Sophie's Reviews > Daughter of Smoke & Bone

Daughter of Smoke & Bone by Laini Taylor
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Initially, I did not want to read this book because I thought the cover was ugly. It freaked me out. But I'm so glad that I did read it (even with all the sex--more on that later) because it took me to a whole different world. The setting of the book is magical in and of itself--it's not in some smoggy urban American city, but in Prague, full of ancient buildings and history. And within all the history is Karou, who is a mystery herself. We don't know her parents, we don't know her origins beyond the fact that she lives with some weird animal-human creatures, and that she loves art and has a freaky borderline stalker ex-boyfriend.

Throughout the entire book, I just couldn't help feeling like I'd been taken out of a mundane world and put into one teeming with excitement and magic. Taylor does a fantastic job of describing the different worlds that exist in her novel. Another thing she does well is bringing in the normalcy, such as when Karou talks with her friend, although they do faintly morbid things, like eating at a restaurant with coffins for tables. There's something about Taylor's writing that is heartrendingly sad and forlorn, especially when Akiva enters the scene.

Akiva. His description completely took my breath away. In the first paragraph, I could already sense that he was angelic and had that same heavenly might when it came to fighting, but that he was painfully broken. Damn, is he broken. His character is shrouded in misery and yearning, yet he seems more beautiful because of it.

As for Karou, I like her because she's not a limp noodle. She knows her way with swords and kung-fu, and though her upbringing is unique, she adapts to it accordingly. However, towards the end, she got a bit mushy. I know love can do that to people, but I still wanted some hint that her badassery was still alive.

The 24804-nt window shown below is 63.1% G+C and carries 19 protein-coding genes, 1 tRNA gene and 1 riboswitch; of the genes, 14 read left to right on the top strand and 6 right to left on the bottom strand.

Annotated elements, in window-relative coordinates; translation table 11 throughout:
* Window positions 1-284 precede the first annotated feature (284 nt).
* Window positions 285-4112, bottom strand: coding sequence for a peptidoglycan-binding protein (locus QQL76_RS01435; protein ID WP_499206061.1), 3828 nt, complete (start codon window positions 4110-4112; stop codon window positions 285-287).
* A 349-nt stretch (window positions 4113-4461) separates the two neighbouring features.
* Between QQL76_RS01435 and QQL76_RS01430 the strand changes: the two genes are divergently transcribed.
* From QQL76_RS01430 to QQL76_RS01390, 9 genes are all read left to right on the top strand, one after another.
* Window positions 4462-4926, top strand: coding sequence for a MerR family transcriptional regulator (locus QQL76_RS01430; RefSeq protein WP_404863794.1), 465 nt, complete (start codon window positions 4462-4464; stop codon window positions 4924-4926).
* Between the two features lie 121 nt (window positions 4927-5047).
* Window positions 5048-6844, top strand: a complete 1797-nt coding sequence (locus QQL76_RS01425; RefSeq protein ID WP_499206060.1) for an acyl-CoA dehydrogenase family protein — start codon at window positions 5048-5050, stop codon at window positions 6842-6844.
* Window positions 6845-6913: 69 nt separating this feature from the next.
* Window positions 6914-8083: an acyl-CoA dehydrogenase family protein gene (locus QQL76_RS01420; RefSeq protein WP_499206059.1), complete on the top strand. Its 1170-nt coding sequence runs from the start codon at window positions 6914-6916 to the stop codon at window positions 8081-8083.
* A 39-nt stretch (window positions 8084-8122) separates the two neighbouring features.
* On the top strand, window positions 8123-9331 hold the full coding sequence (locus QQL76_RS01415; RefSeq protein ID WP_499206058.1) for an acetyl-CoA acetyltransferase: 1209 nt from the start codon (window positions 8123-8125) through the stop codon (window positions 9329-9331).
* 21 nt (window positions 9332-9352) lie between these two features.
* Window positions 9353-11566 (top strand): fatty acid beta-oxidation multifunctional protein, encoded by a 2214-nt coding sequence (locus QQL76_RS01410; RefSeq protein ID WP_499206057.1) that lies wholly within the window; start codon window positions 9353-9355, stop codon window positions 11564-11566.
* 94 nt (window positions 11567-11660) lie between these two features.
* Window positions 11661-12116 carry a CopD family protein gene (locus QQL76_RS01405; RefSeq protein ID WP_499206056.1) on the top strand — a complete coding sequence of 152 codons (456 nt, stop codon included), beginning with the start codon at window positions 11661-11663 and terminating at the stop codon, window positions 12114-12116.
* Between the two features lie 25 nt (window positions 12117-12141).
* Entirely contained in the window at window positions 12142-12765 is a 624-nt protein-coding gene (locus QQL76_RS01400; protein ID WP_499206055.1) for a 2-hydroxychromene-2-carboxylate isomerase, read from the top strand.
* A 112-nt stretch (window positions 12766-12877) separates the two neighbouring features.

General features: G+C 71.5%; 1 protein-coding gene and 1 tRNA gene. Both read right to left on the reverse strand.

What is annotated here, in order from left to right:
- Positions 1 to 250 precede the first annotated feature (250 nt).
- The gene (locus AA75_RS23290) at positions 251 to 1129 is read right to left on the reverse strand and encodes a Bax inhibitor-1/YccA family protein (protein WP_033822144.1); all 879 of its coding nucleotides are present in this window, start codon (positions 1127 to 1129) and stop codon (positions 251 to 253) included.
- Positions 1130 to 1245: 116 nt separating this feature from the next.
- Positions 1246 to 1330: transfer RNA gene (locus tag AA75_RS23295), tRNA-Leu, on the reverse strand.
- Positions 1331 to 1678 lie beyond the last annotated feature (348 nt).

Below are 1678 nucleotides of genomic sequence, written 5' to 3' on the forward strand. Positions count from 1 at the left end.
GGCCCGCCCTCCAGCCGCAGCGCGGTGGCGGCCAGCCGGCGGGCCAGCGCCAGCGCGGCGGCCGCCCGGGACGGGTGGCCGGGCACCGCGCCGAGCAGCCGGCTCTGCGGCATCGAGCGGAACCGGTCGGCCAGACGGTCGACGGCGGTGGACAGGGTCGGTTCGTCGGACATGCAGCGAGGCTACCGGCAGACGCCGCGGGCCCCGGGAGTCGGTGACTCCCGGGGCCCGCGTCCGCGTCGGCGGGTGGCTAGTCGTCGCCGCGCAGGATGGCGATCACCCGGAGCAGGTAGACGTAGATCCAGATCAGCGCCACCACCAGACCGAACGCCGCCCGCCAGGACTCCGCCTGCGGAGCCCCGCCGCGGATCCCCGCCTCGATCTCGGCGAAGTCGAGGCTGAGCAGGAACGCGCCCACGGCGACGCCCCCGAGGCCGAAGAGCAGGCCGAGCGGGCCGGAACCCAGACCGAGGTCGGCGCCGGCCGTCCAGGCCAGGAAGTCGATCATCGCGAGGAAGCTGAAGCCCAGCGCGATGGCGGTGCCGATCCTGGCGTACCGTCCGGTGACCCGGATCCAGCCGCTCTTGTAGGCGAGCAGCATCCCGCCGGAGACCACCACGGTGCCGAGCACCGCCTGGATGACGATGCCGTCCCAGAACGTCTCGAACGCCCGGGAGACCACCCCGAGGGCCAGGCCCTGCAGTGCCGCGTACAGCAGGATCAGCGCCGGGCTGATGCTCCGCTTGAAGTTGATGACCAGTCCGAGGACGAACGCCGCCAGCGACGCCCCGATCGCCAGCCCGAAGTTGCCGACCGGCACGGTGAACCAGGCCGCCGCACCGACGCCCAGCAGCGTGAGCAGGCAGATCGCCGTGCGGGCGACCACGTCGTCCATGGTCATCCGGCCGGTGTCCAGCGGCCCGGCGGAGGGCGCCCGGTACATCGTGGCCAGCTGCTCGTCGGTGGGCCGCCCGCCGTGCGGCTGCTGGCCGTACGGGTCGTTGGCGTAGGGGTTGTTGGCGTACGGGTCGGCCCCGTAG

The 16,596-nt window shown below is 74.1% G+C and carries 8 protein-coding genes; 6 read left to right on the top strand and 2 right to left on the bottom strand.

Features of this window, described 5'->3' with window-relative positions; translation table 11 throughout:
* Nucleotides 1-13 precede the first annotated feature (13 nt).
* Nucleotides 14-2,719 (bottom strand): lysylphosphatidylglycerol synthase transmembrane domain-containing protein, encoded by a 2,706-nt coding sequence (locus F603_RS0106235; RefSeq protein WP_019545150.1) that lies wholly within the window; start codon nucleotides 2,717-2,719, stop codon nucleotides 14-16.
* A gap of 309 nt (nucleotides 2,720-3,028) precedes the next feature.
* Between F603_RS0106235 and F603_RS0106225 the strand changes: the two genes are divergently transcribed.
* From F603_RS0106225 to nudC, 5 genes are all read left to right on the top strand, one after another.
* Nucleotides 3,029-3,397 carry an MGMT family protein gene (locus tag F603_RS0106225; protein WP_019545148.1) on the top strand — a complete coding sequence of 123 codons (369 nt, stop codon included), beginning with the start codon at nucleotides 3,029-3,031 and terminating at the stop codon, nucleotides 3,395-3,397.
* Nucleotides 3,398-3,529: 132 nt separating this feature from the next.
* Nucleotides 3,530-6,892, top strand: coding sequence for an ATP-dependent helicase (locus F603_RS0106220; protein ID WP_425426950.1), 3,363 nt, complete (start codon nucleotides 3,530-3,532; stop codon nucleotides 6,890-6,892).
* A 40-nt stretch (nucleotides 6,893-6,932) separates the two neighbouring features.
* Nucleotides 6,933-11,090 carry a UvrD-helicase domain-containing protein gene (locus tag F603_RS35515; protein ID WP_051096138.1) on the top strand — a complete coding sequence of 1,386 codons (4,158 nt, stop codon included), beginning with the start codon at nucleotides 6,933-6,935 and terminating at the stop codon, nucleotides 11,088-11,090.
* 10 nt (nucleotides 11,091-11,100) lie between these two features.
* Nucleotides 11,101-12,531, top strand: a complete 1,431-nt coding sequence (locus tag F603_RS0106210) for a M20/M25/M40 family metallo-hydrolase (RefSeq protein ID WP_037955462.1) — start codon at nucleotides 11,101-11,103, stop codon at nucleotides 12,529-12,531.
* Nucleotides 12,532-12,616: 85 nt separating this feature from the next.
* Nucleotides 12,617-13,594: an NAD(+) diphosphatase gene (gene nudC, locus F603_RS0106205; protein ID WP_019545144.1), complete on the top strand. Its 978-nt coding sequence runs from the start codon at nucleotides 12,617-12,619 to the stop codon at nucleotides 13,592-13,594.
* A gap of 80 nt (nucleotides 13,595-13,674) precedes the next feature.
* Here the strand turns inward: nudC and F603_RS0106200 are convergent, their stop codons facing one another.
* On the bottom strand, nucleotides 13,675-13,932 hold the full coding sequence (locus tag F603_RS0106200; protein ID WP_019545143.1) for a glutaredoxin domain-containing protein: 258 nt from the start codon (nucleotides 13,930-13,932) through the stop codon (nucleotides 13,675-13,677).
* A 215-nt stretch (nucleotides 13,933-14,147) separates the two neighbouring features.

I think the primary quibble I have with this book is that things ricochet out of control too fast and suddenly. The answers to my questions were all delivered, but they were sort of upended on me, leaving me to absorb everything in a hundred-some pages. The love itself doesn't seem real enough--Taylor seems to rely a lot on chemistry and pure attraction, though she justifies it a bit in the end. Also, there was her habit of using a lot of italics that had me thinking, okay, I get it.

This is, however, a beautiful forbidden love story. It's so much like ROMEO AND JULIET in epic, supernatural proportions that it slightly pains me. Have you ever imagined a war between demons and angels with lots of fire and destruction, yet never gotten it in the likes of HUSH, HUSH or FALLEN? Well, this is it. This is what would have happened if Romeo had been a vindictive angel and Juliet had been a horned beast, and the potion that Juliet had drunk was actually crushed shrooms. I await the next book, though with an anxious and slightly fearful attitude.
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Reading Progress

02/19/2012 page 133
32.0% "I wonder how Akiva and Karou will overcome the complete impossibility of having a normal conversation."
02/19/2012 page 172
41.0% "Why is he fantasizing about her all of a sudden o.o"
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